Now, don’t pity me, but the last time I went on holiday, it was the 90s. And that was a school trip. I haven’t gone away once this millennium – even I’m embarrassed by how tragic that sounds. It isn’t even because I’m so wedded to my work that I can’t leave my desk, or because I’m so skint that I have to choose between a loaf of bread and jet-skiing in Barbados. At least, not lately. It’s because my boyfriend and I are not a powerful force when it comes to holiday decisions. I don’t want to go to a beach, because I only have long black clothes, and they’ll look weird near sand. He doesn’t want to walk the length of Hadrian’s Wall, because he can’t see a good time when it’s wearing hiking boots and eating squashed sandwiches from a rucksack. We’d both like to go to New York, but I don’t really know if the visa waiver thing is still happening, or if the FBI will take my fingerprints, and then frame me for a murder committed by a one-armed man. And that’s before I’ve worried about what might happen to the house in our absence. There’s more than one one-armed man, bent on a life of crime, you know.
So it’s reassuring to read this week that Dmitri Nabokov, asked to burn his father’s last book, Laura, thirty years ago, has still not quite managed to decide whether filial piety or artistic imperative is the stronger motivation in his life. Thirty years of procrastination is pretty impressive – it makes those of us who leave their tax returns until the last week of January look positively efficient. What can he have been waiting for, for all this time? It doesn’t take thirty years to find a book of matches and a grate. Or if burning seemed a bit melodramatic, the price of shredders has really bucked the inflation trend. You can get one for less than twenty quid at Rymans. Or if you’d like to splash out, for £39.99 they have one that eats staples, credit cards and CDs. Which pathologically paranoid person wouldn’t want one of those? If it can julienne vegetables as well, I might get one. It’s hard to imagine I’d ever need any other kitchen or office appliance.
Artists are surprisingly keen to see their work go up in flames. Kafka didn’t want his unpublished work to see the light of day, and Virgil spent ten years working on the Aeneid, which he still considered unfinished when he died, demanding it be consigned to a fiery grave. Lucky Augustus ignored him, or my A-Levels would have been terribly boring. I suppose I’d have had to do the Georgics, Virgil’s farming treatise, instead. And really, would you rather read about the fall of Troy, the doomed love affair with Dido, and Aeneas’ descent into the underworld? Or advice on how to keep bees? Even if you’re not afraid of bees, which I am.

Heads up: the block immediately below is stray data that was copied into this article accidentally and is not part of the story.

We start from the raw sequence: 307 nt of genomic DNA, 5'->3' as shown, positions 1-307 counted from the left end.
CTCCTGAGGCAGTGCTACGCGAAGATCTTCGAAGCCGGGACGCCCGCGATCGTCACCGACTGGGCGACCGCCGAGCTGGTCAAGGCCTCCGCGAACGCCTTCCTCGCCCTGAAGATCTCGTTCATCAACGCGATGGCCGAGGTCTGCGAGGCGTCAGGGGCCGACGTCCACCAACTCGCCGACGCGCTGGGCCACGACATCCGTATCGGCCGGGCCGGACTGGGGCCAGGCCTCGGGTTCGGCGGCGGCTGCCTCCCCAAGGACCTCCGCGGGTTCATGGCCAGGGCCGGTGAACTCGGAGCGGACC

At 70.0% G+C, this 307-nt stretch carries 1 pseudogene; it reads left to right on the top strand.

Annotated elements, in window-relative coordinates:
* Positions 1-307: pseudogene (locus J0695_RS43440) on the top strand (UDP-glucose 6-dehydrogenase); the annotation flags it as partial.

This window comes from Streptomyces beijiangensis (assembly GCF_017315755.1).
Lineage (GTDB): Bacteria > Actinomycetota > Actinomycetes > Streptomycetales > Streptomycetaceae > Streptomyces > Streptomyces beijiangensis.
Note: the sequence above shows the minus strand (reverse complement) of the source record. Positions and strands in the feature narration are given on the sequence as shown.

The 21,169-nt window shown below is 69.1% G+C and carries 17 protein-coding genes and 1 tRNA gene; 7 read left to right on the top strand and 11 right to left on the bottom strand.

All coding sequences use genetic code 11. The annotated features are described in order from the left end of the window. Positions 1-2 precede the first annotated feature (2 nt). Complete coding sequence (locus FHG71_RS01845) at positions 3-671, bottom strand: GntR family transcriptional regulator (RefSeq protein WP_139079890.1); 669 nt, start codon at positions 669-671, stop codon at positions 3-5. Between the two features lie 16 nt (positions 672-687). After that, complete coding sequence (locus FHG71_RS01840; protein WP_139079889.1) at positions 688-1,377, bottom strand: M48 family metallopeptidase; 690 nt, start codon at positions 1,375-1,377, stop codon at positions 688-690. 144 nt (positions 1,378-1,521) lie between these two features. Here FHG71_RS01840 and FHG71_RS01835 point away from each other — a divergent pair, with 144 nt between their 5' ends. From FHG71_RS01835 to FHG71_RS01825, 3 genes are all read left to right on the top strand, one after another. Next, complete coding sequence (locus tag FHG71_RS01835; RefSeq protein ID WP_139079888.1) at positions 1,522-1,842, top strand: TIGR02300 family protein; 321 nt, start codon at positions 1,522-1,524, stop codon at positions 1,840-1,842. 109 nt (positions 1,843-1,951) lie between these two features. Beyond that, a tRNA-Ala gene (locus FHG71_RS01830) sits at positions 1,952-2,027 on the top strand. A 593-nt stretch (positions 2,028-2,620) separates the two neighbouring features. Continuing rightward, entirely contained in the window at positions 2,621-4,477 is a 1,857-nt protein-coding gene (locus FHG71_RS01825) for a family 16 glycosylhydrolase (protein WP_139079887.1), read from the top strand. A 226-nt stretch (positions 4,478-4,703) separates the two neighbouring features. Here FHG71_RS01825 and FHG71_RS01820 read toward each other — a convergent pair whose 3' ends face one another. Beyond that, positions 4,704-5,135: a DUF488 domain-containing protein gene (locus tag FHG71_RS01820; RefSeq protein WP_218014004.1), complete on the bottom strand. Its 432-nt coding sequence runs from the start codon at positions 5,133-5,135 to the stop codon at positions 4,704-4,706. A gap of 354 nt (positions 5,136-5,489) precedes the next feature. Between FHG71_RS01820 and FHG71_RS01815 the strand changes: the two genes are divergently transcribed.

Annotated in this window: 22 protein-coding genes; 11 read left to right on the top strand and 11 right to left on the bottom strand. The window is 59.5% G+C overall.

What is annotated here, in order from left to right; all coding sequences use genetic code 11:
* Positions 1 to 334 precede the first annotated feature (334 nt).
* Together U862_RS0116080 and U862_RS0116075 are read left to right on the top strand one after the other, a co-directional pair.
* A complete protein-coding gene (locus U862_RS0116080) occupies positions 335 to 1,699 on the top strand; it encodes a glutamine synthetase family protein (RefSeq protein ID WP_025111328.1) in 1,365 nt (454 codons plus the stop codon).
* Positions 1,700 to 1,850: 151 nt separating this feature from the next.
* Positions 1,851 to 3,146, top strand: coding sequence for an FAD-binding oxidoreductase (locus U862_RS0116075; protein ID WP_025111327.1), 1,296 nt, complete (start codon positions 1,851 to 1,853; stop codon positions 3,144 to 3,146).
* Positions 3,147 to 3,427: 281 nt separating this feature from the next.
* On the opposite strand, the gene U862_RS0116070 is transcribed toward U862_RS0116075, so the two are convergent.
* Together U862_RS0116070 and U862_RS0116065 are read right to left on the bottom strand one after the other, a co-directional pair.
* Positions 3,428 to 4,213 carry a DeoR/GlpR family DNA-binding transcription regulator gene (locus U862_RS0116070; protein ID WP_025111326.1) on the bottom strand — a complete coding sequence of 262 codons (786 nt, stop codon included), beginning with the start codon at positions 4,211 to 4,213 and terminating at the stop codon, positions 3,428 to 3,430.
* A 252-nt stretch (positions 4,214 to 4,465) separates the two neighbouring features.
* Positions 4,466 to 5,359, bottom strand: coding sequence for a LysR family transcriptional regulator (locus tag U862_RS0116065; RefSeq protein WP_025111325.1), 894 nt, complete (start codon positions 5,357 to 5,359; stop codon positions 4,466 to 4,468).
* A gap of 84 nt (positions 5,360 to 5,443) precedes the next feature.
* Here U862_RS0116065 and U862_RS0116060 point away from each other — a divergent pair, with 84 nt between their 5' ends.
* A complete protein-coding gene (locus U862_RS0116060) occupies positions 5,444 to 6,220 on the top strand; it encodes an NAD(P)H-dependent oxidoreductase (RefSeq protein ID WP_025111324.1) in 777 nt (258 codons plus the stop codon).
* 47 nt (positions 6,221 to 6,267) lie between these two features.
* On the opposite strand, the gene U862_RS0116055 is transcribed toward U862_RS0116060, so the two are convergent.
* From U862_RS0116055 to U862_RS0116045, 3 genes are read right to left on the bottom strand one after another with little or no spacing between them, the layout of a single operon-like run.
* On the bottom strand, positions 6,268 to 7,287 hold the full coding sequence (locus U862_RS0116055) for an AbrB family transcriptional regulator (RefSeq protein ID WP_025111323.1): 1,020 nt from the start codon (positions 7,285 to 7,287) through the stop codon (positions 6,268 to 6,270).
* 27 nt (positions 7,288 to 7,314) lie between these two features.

I think writing a book is probably a lot like having a child – you mostly love your creation with a demented passion, but one afternoon in, say, a hundred, you would willingly hand it to social services and tell them to keep it. Nabokov wanted most of his work destroyed at one point or another, even Lolita. And that would have been a genuine tragedy. Quite aside from the loss to literature, if the world hadn’t had Lolitac, what would Woolworths call their children’s bed range?
Neither authors nor parents are always right, about their offspring or anything else. If I’d followed my parents’ advice I’d be a lawyer by now. And although that would have been better for me in the long-term financial sense, it would have been worse for me in the short-term ocular sense. I think I’d have lasted less than a week before applying a finely-sharpened HB pencil to each eye.
So, how should Dmitri resolve his quandary? One enterprising Times reader has suggested that he could photocopy the originals, then burn them. It’s hard to argue with that kind of pragmatism. I was once at school with an orthodox Jewish girl who would cheerily travel on Saturdays, because her bus pass meant she wasn’t technically spending money. The Talmud, obviously, had little to say on the subject of the bus pass (although, conversely, it does mention Oysters – forbidden, alas), so she gave herself the benefit of the doubt. Perhaps Dmitri could do the same kind of thing. After all, what difference could it possibly make to Nabokov’s reputation, if his final work is fragmentary, or not especially great? He’s Nabokov. His name appears in a song by the Police, even though it’s really hard to rhyme. When you’re so much more successful than your critics, let them say what they want.